Surrounded as we are by the stunning, almost impossible-to-believe complexity and beauty of nature, how is it that we manage to separate ourselves so thoroughly from it, and become relentless "biped destroyers of nature's good" as Gurdjieff referred to mankind?
The damage that we do arises from a disconnect between the nature of our organism, its biology, and the intellectual (associative) mind, which has established itself as an independent authority. This mind, which seems to understand so much and have so many extraordinary capabilities, is actually lacking in fundamental tools of perception which are necessary to see our relationship to nature. Said tools lie within the scope of the emotions and the physical, or moving, center.
Emotions are generally experienced as a reactive force, but that is a relatively crude interpretation of their function. Emotions are above all sensory tools. They are just meant to sense reality in a quite different way than the intellect does.
The emotional center is capable of a completely different level of sensation than what we call "emotions" in ordinary life. In the Gurdjieff work, we often refer to such emotive abilities as "feelings" to distinguish them from ordinary emotions. In some ways, for me, the word lacks sufficient force, but it does indicate the delicate sensory capabilities.
Under generalized conditions, the only way a man will ever come into contact with this type of emotional sensation is by the ingestion of hallucinogenic drugs, which have the unfortunate effect of presenting everything at once, and in a completely disorganized manner. This is why cultures that use them for enlightenment purposes (shamanic cultures) do so only under the guidance of men with a great deal of experience in such matters. We don't have that benefit, so for us this path is fraught with unacceptable risks.
The reason that these drugs produce such effects is because the human nervous system is specifically designed to be able to perceive in that manner. It evolved that way. It isn't accidental, and it didn't arise by chance. Human beings are, by purpose and intention on the part of nature, able to see things in manners and on levels that the intellectual mind simply cannot comprehend.
Except in very special and unusual cases, in order for the emotions to function in this manner, years of work and meditation are necessary. No one wants to bother with this these days; more immediate gratification in the form of ordinary sensory pleasures is, as it always has been, very readily available. On top of that we have stacked an incessant stream of media, which functions pretty much the same way cocaine does, that is, by artificially overstimulating the senses until they are incapable of functioning normally.
If mankind reconnected his parts, his appreciation of nature and his place in it would deepen immeasurably. That does not seem like a likely prospect right now, given the overwhelming tide of blunted sensibility that is sweeping the planet.
It may sound pessimistic to say that the chances for mankind as a whole in evolving back in the right direction are low, but Gurdjieff himself would definitely agree. He always maintained that mankind's evolution as a whole would never be able to progress past what was specifically necessary for the planet at any given time. We may not even be meeting that benchmark right now as a species. Most of our activity seems to involve the wholesale destruction of our natural environment with absolutely no regard to the fact that without it, we will expire.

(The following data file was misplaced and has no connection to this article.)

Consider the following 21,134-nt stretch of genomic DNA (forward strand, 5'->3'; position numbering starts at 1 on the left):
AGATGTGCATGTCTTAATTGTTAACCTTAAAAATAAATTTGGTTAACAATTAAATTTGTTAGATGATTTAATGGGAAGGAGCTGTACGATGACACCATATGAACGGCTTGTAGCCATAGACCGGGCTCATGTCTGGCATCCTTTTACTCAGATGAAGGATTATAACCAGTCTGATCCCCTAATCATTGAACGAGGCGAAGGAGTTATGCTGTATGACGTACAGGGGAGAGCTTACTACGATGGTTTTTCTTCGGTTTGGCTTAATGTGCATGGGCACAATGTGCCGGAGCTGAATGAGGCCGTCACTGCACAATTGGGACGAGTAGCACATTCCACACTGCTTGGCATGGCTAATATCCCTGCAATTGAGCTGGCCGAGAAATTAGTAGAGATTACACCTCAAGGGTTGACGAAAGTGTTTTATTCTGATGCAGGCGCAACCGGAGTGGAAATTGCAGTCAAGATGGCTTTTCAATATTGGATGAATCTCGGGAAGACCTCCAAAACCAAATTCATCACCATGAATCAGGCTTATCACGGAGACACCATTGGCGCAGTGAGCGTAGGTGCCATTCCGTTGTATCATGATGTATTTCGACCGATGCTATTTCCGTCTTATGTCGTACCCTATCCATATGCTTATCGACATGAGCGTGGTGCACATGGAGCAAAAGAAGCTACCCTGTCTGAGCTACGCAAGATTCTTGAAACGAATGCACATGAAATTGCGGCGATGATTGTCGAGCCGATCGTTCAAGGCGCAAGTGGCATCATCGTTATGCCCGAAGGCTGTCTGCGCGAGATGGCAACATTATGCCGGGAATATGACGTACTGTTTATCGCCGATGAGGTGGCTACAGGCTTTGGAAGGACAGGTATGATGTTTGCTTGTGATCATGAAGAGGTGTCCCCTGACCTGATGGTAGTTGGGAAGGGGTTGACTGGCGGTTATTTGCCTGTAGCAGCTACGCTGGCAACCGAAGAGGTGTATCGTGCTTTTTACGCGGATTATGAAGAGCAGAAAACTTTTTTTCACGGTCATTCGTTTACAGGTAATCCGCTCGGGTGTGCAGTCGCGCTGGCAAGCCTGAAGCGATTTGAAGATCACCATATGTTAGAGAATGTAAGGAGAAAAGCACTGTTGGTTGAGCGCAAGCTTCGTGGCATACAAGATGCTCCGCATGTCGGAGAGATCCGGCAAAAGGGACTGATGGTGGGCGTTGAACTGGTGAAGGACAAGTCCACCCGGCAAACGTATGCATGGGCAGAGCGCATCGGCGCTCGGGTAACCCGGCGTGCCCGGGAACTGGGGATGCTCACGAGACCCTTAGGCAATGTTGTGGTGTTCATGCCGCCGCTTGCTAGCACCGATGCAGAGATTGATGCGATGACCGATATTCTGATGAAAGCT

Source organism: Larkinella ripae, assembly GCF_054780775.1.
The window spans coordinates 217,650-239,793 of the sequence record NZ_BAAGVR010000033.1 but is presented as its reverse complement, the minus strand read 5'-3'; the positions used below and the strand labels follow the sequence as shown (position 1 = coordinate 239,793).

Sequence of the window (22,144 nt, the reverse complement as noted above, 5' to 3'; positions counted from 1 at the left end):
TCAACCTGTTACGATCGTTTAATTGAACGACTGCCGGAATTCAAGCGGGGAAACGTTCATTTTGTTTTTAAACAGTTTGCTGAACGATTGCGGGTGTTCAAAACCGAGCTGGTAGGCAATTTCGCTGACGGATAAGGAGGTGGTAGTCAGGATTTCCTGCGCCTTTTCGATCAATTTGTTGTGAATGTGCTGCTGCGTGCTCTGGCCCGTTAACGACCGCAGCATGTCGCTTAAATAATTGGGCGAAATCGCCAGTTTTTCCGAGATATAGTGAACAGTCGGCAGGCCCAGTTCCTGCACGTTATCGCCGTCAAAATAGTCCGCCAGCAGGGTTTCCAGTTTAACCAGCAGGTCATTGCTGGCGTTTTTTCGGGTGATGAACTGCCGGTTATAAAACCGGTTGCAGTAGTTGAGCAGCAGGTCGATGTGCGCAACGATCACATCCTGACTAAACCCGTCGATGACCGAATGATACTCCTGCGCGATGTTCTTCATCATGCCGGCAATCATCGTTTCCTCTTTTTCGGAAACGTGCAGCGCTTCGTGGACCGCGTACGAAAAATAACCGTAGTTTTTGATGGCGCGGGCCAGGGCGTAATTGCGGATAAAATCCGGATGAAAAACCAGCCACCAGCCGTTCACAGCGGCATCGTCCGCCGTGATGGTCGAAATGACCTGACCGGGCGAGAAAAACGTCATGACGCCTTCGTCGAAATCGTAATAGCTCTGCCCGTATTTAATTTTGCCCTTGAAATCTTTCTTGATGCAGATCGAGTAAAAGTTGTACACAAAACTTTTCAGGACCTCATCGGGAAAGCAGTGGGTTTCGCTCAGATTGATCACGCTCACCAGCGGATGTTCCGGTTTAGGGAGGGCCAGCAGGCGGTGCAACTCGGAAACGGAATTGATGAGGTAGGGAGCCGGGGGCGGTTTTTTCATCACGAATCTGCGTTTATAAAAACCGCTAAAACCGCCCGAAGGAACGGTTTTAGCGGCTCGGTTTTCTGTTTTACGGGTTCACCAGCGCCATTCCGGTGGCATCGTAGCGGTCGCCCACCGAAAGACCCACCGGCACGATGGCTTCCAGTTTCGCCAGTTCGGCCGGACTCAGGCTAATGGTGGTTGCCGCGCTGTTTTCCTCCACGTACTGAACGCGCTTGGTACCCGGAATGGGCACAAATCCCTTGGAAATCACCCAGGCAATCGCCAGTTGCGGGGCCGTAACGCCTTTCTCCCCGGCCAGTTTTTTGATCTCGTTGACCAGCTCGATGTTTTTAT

Nonetheless, as individuals, every one of us has opportunities. Every single one of you who is reading this has already made a choice to try and understand something differently. That doesn't mean you have withdrawn from life, or refuse to participate in what is taking place -- good or bad, media-saturated or otherwise.
It means that you are trying to learn how to draw a different kind of food from the life you live.
This food, which may well be subtle and difficult to encounter at first, is a food composed of impressions which is connected to the act of attention, the act of intention, and the inflow of air into your body, both inside and out. In other words, the work you -- and I, and we -- are attempting to undertake involves an increase in understanding the sensitivity of the body. It involves learning to discriminate between coarse impressions and finer ones. It involves knowing that your inner parts can take in impressions of a very different order than the ones that your outer parts can.
Now, it may be that you don't have any experience of this -- aside, perhaps, from some memorable psychedelic experience that you had as a youth. Nonetheless, you believe that a greater sensitivity is possible. Perhaps you have even tasted it on rare occasions.
That being said, you now assume that the taste itself is rare, and that it will always be rare, or even unattainable.
Mr. Gurdjieff said that no effort is ever in vain. If you work, if you deepen your work and look within yourself seriously--not just as a hobby, but as if your life itself depended on it--nothing needs to be rare or unattainable. Everything that we need is available. You are breathing what you need in and out at this very moment. The difficulty is that you are not acquiring it. That can definitely be changed with work. So if you feel that your work falls short, or you don't have enough marvelous experiences, or that nothing will ever actually happen, don't pay attention to that.
As you work, don't just look upwards. Look downwards towards those roots from which your plant grows. Seek yourself in the cracks between yourself, in the dark and silent places where your Being arises as blood pulses and cells feed themselves.
Every growing thing that reaches for light first draws its sustenance from the hidden places where water flows.
May your roots find water, and your leaves know sun.